ECIMMEE Project: Marine Rubiscos are the key to understanding carbon fixation in the oceans
The process of taking air (CO2) and turning it into living matter (e.g. plants and algae) is the fundamental building block for life on Earth. Almost all of this conversion is catalyzed by the world’s most abundant enzyme, Rubisco, of which half of this productivity occurs in the oceans across a diverse array of environments and organisms. Marine CO2 fixation influences not only marine ecosystems and biogeochemical cycles, but also has a major effect on global climate. However, research on Rubisco has predominately focused on terrestrial plants at 25°C, and we only have a rudimentary understanding of Rubisco function in marine organisms and environments. This project aims to uncover the diversity of marine Rubiscos across a wide range of microbes including eukaryotic phytoplankton, bacteria and archaea. Our new understanding of Rubisco, coupled with laboratory and field measurements of CO2 fixation by phytoplankton, will enable us to understand the underlying mechanisms that constrain rates of phytoplankton photosynthesis across ocean habitats. In addition, genetic sequences of Rubisco will be used to reconstruct its evolutionary history over 3 billion years to identify how this ancient enzyme has adapted and enabled marine primary producers to thrive in diverse and changing environments.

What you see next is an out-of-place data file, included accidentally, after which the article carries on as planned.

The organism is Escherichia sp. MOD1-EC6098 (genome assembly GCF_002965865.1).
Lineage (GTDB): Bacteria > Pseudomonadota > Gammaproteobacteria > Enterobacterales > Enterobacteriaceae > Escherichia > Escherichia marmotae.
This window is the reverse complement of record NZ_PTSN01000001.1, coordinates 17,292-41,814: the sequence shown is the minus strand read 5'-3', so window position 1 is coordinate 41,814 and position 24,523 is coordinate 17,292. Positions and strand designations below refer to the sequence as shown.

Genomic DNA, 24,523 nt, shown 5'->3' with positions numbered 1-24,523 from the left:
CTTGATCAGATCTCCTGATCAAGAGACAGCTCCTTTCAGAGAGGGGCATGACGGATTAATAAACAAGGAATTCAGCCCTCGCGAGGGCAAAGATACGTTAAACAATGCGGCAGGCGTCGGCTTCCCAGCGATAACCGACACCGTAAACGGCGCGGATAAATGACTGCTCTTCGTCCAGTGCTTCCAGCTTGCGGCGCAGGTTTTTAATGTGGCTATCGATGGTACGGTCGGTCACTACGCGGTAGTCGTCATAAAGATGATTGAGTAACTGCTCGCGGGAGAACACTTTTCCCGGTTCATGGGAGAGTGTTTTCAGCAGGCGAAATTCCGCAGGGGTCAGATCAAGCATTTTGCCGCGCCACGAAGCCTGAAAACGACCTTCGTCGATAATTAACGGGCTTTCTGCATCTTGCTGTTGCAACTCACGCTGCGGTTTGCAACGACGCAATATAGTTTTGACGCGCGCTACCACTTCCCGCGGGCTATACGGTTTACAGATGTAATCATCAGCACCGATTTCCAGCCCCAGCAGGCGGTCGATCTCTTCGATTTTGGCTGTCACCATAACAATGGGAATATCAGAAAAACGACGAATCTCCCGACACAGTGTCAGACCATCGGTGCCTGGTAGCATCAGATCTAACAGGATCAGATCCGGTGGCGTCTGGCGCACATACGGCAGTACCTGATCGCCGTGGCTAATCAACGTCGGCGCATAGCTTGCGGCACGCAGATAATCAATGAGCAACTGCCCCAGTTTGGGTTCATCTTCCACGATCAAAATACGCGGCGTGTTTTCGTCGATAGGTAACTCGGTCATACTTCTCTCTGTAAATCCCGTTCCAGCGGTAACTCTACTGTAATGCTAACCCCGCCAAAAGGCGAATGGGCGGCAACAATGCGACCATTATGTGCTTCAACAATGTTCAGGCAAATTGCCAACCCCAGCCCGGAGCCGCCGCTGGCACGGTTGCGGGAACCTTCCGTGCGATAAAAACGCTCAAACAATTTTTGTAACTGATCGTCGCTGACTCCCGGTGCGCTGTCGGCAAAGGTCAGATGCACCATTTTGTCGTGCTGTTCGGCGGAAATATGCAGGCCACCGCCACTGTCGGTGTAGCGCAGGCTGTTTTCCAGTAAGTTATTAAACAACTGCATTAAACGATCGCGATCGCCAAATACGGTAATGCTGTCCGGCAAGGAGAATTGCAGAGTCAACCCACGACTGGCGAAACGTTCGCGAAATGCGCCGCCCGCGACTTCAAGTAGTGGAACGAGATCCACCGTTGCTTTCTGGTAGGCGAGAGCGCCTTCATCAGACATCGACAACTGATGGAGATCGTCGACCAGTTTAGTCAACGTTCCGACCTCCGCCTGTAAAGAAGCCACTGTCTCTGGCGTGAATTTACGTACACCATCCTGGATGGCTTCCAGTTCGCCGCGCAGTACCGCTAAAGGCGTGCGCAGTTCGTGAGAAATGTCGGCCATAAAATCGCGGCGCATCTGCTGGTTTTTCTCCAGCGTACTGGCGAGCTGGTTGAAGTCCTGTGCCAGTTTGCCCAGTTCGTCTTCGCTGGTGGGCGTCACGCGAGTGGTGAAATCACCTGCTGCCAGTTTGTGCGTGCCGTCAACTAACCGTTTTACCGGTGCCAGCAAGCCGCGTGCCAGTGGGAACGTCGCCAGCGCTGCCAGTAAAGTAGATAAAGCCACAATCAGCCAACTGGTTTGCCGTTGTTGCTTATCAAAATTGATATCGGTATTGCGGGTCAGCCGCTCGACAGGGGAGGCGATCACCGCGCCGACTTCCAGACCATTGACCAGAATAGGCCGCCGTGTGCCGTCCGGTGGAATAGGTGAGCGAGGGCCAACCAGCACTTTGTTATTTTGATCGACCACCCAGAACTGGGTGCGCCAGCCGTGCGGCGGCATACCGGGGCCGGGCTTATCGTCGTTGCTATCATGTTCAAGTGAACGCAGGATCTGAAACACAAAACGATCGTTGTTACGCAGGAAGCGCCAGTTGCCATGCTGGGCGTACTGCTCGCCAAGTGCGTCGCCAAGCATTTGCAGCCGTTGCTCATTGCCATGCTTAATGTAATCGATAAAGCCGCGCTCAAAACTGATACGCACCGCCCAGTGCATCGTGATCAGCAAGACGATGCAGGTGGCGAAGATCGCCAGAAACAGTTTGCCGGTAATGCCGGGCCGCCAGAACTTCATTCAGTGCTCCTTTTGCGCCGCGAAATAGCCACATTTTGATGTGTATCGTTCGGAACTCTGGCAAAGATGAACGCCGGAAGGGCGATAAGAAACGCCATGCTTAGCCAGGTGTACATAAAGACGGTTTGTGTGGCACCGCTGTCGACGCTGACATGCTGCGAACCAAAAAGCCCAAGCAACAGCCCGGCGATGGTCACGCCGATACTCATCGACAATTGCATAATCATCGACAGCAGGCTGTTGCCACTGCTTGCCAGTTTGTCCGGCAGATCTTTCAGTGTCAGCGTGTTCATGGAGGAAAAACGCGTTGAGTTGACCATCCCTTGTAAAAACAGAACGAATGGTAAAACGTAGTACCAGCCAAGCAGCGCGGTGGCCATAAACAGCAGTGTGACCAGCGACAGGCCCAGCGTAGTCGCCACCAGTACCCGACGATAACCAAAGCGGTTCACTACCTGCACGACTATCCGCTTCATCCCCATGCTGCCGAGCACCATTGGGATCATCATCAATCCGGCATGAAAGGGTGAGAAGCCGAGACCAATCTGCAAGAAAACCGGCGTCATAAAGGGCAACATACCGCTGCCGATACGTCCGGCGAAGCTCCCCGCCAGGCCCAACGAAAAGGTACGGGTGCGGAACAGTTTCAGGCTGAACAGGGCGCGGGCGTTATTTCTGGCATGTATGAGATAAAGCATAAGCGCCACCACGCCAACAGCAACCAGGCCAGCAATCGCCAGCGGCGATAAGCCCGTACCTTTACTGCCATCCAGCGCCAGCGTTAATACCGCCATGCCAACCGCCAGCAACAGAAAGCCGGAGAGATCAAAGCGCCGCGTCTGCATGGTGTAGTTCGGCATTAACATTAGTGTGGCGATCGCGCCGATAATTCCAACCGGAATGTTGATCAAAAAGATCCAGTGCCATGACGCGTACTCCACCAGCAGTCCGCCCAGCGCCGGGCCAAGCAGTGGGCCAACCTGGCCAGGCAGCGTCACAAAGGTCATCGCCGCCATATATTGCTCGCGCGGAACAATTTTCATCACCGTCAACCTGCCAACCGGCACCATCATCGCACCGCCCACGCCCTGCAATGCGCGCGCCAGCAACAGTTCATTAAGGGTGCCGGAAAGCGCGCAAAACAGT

Jodi Young is a Future of Ice assistant professor within the School of Oceanography at the University of Washington (UW) and a faculty member of the UW astrobiology program. Her research focuses on understanding the underlying mechanisms of photosynthesis in marine microbes. In particular, she investigates how the adaptation and function of enzymes interact with microbe physiology to constrain CO2 fixation rates in widely diverse environments and organisms. Half of Earth’s photosynthesis occurs in the oceans, greatly influencing biogeochemical cycles that form the base of marine ecosystems. Understanding the mechanics and variability of marine photosynthesis will enable more accurate predictions of the response of the marine biosphere to future change. Her research includes exploring photosynthesis in extreme environments, such as within sea ice in the polar oceans. These productive regions are experiencing rapid change and also act as an analog for life on exoplanets. Young received a B.Sc in marine sciences and biotechnology from Murdoch University, Australia (2000) and a D.Phil in Earth sciences from Oxford University (2011). During her D.Phil she studied the adaption of CO2 fixation in phytoplankton over geological timescales. From 2011-2015 she was a postdoctoral researcher at the Department of Geosciences at Princeton University, where she investigated marine photosynthesis in polar environments, taking part in a two-month field study of algal photosynthesis in Antarctica.